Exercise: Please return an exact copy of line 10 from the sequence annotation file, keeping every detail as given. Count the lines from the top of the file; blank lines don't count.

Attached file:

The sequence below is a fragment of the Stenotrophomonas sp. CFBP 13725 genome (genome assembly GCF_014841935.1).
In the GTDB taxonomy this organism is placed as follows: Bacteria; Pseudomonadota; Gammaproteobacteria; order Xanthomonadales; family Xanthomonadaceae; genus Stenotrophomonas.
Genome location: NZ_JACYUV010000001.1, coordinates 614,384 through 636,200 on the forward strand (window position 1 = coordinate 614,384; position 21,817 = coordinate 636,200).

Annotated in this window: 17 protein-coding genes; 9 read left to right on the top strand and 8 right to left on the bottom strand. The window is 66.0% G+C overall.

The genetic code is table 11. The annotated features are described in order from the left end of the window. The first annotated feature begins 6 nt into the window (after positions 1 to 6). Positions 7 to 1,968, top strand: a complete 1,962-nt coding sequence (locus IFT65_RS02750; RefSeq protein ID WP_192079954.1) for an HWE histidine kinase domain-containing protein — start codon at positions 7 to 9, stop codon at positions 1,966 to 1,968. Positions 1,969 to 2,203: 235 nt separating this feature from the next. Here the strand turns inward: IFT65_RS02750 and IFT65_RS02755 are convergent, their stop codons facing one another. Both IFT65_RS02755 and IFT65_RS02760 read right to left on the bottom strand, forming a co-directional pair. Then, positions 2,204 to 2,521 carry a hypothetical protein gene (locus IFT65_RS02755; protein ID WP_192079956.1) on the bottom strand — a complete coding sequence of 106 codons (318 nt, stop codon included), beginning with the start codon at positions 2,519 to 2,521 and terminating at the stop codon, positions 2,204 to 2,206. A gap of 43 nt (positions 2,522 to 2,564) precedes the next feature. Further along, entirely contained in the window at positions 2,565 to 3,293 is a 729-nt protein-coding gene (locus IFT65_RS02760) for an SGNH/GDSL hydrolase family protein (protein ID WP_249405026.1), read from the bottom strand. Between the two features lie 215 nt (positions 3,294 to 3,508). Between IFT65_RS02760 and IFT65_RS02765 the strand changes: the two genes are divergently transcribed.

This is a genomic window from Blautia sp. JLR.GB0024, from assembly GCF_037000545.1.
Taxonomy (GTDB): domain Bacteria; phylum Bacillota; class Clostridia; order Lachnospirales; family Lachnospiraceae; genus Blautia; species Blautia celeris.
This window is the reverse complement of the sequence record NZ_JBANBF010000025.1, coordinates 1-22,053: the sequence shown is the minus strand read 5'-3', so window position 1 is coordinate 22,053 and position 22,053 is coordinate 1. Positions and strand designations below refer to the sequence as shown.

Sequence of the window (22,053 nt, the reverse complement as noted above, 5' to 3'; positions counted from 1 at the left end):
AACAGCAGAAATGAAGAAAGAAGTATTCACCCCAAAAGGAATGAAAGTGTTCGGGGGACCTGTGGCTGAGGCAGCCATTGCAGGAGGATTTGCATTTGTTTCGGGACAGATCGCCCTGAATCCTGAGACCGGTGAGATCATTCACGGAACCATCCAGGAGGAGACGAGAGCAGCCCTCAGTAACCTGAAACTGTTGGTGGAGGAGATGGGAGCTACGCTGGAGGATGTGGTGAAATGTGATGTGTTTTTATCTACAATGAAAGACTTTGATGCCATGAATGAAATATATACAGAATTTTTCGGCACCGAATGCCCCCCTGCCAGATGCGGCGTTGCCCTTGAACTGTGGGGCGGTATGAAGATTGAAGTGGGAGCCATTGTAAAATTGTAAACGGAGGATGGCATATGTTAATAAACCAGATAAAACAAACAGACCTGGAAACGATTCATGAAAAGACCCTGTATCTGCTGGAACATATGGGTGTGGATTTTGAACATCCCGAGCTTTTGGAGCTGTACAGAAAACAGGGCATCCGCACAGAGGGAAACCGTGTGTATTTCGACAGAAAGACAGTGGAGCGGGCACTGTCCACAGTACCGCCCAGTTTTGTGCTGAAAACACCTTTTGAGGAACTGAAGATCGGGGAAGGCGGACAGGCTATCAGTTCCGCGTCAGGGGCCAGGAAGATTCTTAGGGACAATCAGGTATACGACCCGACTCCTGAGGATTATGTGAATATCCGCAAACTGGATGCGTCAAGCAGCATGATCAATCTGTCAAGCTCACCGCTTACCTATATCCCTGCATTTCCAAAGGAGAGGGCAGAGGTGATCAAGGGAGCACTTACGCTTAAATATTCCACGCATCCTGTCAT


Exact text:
AACAGCAGAAATGAAGAAAGAAGTATTCACCCCAAAAGGAATGAAAGTGTTCGGGGGACCTGTGGCTGAGGCAGCCATTGCAGGAGGATTTGCATTTGTTTCGGGACAGATCGCCCTGAATCCTGAGACCGGTGAGATCATTCACGGAACCATCCAGGAGGAGACGAGAGCAGCCCTCAGTAACCTGAAACTGTTGGTGGAGGAGATGGGAGCTACGCTGGAGGATGTGGTGAAATGTGATGTGTTTTTATCTACAATGAAAGACTTTGATGCCATGAATGAAATATATACAGAATTTTTCGGCACCGAATGCCCCCCTGCCAGATGCGGCGTTGCCCTTGAACTGTGGGGCGGTATGAAGATTGAAGTGGGAGCCATTGTAAAATTGTAAACGGAGGATGGCATATGTTAATAAACCAGATAAAACAAACAGACCTGGAAACGATTCATGAAAAGACCCTGTATCTGCTGGAACATATGGGTGTGGATTTTGAACATCCCGAGCTTTTGGAGCTGTACAGAAAACAGGGCATCCGCACAGAGGGAAACCGTGTGTATTTCGACAGAAAGACAGTGGAGCGGGCACTGTCCACAGTACCGCCCAGTTTTGTGCTGAAAACACCTTTTGAGGAACTGAAGATCGGGGAAGGCGGACAGGCTATCAGTTCCGCGTCAGGGGCCAGGAAGATTCTTAGGGACAATCAGGTATACGACCCGACTCCTGAGGATTATGTGAATATCCGCAAACTGGATGCGTCAAGCAGCATGATCAATCTGTCAAGCTCACCGCTTACCTATATCCCTGCATTTCCAAAGGAGAGGGCAGAGGTGATCAAGGGAGCACTTACGCTTAAATATTCCACGCATCCTGTCAT